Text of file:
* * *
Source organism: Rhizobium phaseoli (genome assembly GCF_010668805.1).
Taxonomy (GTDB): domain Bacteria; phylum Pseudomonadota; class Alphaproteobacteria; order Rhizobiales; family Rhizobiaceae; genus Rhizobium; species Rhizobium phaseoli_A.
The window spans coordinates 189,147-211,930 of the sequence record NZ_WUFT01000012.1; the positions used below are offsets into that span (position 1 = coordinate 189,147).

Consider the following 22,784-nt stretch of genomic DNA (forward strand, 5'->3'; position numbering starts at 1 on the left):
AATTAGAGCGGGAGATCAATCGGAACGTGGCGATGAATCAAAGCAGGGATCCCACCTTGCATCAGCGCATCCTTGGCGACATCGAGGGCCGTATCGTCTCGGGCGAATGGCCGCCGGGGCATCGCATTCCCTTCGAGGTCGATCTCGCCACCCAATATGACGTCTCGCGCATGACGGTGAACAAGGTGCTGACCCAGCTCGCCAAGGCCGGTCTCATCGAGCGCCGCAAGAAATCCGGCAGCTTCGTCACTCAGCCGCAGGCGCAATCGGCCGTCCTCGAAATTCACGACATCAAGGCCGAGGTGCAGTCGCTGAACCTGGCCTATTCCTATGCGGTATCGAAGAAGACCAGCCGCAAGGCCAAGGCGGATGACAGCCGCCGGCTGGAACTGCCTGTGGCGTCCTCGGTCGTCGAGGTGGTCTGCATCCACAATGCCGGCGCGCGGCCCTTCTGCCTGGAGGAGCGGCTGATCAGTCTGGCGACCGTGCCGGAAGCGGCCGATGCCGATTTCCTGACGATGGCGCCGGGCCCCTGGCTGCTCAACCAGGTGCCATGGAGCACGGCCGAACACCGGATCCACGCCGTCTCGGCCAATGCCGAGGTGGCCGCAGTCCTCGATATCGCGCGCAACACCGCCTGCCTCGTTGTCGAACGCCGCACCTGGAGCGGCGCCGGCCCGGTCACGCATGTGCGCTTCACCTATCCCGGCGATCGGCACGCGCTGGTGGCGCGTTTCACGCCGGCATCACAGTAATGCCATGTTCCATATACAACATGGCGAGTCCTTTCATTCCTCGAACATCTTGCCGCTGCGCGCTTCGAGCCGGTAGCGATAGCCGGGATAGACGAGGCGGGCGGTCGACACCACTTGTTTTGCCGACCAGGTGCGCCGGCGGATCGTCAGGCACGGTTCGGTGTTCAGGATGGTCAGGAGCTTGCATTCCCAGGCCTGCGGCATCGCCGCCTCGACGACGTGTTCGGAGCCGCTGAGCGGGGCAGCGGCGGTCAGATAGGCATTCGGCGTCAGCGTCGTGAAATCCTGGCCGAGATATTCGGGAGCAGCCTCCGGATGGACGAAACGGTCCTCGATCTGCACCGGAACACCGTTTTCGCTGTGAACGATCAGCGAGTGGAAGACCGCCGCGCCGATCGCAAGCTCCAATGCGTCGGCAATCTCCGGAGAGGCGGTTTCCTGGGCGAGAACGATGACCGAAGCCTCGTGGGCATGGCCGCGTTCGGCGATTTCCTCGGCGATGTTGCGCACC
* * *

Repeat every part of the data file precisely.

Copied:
Source organism: Rhizobium phaseoli (genome assembly GCF_010668805.1).
Taxonomy (GTDB): domain Bacteria; phylum Pseudomonadota; class Alphaproteobacteria; order Rhizobiales; family Rhizobiaceae; genus Rhizobium; species Rhizobium phaseoli_A.
The window spans coordinates 189,147-211,930 of the sequence record NZ_WUFT01000012.1; the positions used below are offsets into that span (position 1 = coordinate 189,147).

Consider the following 22,784-nt stretch of genomic DNA (forward strand, 5'->3'; position numbering starts at 1 on the left):
AATTAGAGCGGGAGATCAATCGGAACGTGGCGATGAATCAAAGCAGGGATCCCACCTTGCATCAGCGCATCCTTGGCGACATCGAGGGCCGTATCGTCTCGGGCGAATGGCCGCCGGGGCATCGCATTCCCTTCGAGGTCGATCTCGCCACCCAATATGACGTCTCGCGCATGACGGTGAACAAGGTGCTGACCCAGCTCGCCAAGGCCGGTCTCATCGAGCGCCGCAAGAAATCCGGCAGCTTCGTCACTCAGCCGCAGGCGCAATCGGCCGTCCTCGAAATTCACGACATCAAGGCCGAGGTGCAGTCGCTGAACCTGGCCTATTCCTATGCGGTATCGAAGAAGACCAGCCGCAAGGCCAAGGCGGATGACAGCCGCCGGCTGGAACTGCCTGTGGCGTCCTCGGTCGTCGAGGTGGTCTGCATCCACAATGCCGGCGCGCGGCCCTTCTGCCTGGAGGAGCGGCTGATCAGTCTGGCGACCGTGCCGGAAGCGGCCGATGCCGATTTCCTGACGATGGCGCCGGGCCCCTGGCTGCTCAACCAGGTGCCATGGAGCACGGCCGAACACCGGATCCACGCCGTCTCGGCCAATGCCGAGGTGGCCGCAGTCCTCGATATCGCGCGCAACACCGCCTGCCTCGTTGTCGAACGCCGCACCTGGAGCGGCGCCGGCCCGGTCACGCATGTGCGCTTCACCTATCCCGGCGATCGGCACGCGCTGGTGGCGCGTTTCACGCCGGCATCACAGTAATGCCATGTTCCATATACAACATGGCGAGTCCTTTCATTCCTCGAACATCTTGCCGCTGCGCGCTTCGAGCCGGTAGCGATAGCCGGGATAGACGAGGCGGGCGGTCGACACCACTTGTTTTGCCGACCAGGTGCGCCGGCGGATCGTCAGGCACGGTTCGGTGTTCAGGATGGTCAGGAGCTTGCATTCCCAGGCCTGCGGCATCGCCGCCTCGACGACGTGTTCGGAGCCGCTGAGCGGGGCAGCGGCGGTCAGATAGGCATTCGGCGTCAGCGTCGTGAAATCCTGGCCGAGATATTCGGGAGCAGCCTCCGGATGGACGAAACGGTCCTCGATCTGCACCGGAACACCGTTTTCGCTGTGAACGATCAGCGAGTGGAAGACCGCCGCGCCGATCGCAAGCTCCAATGCGTCGGCAATCTCCGGAGAGGCGGTTTCCTGGGCGAGAACGATGACCGAAGCCTCGTGGGCATGGCCGCGTTCGGCGATTTCCTCGGCGATGTTGCGCACC